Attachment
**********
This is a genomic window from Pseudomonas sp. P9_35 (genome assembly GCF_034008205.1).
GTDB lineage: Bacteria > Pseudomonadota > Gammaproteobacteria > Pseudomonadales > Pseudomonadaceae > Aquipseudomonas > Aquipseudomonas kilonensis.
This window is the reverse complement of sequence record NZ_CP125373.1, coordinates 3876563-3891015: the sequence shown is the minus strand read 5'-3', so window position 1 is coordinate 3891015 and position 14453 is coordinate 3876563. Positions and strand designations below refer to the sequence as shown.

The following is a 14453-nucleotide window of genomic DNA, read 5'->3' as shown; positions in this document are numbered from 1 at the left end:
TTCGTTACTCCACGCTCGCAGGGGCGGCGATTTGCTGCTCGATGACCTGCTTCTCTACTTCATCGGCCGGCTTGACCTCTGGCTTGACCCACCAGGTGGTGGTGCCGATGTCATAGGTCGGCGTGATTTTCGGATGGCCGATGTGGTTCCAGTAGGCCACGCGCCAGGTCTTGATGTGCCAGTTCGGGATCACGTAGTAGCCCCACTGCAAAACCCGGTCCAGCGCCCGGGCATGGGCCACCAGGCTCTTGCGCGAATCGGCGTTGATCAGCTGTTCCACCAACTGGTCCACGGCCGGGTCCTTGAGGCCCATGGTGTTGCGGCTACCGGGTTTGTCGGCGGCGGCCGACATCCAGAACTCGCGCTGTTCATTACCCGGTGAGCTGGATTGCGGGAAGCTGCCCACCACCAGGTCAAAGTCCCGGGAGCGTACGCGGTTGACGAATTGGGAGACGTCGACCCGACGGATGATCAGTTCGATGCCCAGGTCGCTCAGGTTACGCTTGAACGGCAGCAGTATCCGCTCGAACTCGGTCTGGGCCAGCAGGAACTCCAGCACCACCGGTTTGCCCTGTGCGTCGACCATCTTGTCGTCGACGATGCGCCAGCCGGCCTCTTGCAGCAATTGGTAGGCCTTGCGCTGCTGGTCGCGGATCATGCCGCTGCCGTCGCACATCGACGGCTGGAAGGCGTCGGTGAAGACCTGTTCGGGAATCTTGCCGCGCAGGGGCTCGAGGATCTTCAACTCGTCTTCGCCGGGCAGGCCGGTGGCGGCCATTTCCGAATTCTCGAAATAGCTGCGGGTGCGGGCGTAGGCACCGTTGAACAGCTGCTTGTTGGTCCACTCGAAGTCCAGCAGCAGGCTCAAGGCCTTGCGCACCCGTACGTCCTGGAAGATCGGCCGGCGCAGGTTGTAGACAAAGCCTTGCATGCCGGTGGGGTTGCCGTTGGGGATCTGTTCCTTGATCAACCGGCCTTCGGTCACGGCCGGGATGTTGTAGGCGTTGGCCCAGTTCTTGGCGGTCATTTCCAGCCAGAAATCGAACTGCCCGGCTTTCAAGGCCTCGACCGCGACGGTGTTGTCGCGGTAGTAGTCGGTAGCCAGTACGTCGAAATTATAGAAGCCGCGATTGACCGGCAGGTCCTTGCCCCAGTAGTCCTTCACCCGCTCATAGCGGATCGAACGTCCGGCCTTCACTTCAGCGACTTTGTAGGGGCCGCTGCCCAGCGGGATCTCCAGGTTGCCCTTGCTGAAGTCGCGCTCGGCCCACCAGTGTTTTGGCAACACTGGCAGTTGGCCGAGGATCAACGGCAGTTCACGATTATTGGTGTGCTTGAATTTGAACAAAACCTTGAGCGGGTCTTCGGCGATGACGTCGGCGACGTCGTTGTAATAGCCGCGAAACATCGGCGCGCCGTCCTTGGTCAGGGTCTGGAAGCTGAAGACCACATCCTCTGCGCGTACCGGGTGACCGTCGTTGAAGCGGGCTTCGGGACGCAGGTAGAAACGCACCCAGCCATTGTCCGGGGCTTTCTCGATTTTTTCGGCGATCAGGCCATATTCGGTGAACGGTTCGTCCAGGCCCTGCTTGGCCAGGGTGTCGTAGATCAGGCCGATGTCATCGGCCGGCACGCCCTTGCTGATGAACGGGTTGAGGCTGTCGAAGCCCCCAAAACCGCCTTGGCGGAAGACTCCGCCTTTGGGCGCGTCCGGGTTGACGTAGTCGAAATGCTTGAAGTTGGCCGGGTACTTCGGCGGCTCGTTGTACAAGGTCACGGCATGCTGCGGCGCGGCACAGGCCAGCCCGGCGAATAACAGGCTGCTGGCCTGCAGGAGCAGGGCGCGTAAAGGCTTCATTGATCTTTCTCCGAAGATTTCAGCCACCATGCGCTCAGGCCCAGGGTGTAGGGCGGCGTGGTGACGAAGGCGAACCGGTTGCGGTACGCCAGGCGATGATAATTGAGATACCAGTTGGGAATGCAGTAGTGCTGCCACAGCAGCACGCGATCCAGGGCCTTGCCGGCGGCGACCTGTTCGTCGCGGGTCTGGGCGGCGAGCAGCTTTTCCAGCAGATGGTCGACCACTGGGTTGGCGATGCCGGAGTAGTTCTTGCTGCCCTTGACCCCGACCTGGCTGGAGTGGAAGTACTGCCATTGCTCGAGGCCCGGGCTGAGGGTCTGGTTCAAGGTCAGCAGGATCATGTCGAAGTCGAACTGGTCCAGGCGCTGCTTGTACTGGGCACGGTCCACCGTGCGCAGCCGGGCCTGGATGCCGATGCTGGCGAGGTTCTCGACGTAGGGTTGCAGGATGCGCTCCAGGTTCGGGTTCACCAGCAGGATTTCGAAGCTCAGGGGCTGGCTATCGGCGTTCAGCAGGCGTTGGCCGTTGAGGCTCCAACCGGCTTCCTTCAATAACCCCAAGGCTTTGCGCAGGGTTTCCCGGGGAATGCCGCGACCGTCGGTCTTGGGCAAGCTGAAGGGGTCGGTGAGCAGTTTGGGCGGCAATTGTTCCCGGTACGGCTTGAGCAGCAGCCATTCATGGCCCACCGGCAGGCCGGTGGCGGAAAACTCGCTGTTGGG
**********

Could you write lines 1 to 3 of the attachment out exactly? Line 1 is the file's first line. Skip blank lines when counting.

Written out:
This is a genomic window from Pseudomonas sp. P9_35 (genome assembly GCF_034008205.1).
GTDB lineage: Bacteria > Pseudomonadota > Gammaproteobacteria > Pseudomonadales > Pseudomonadaceae > Aquipseudomonas > Aquipseudomonas kilonensis.
This window is the reverse complement of sequence record NZ_CP125373.1, coordinates 3876563-3891015: the sequence shown is the minus strand read 5'-3', so window position 1 is coordinate 3891015 and position 14453 is coordinate 3876563. Positions and strand designations below refer to the sequence as shown.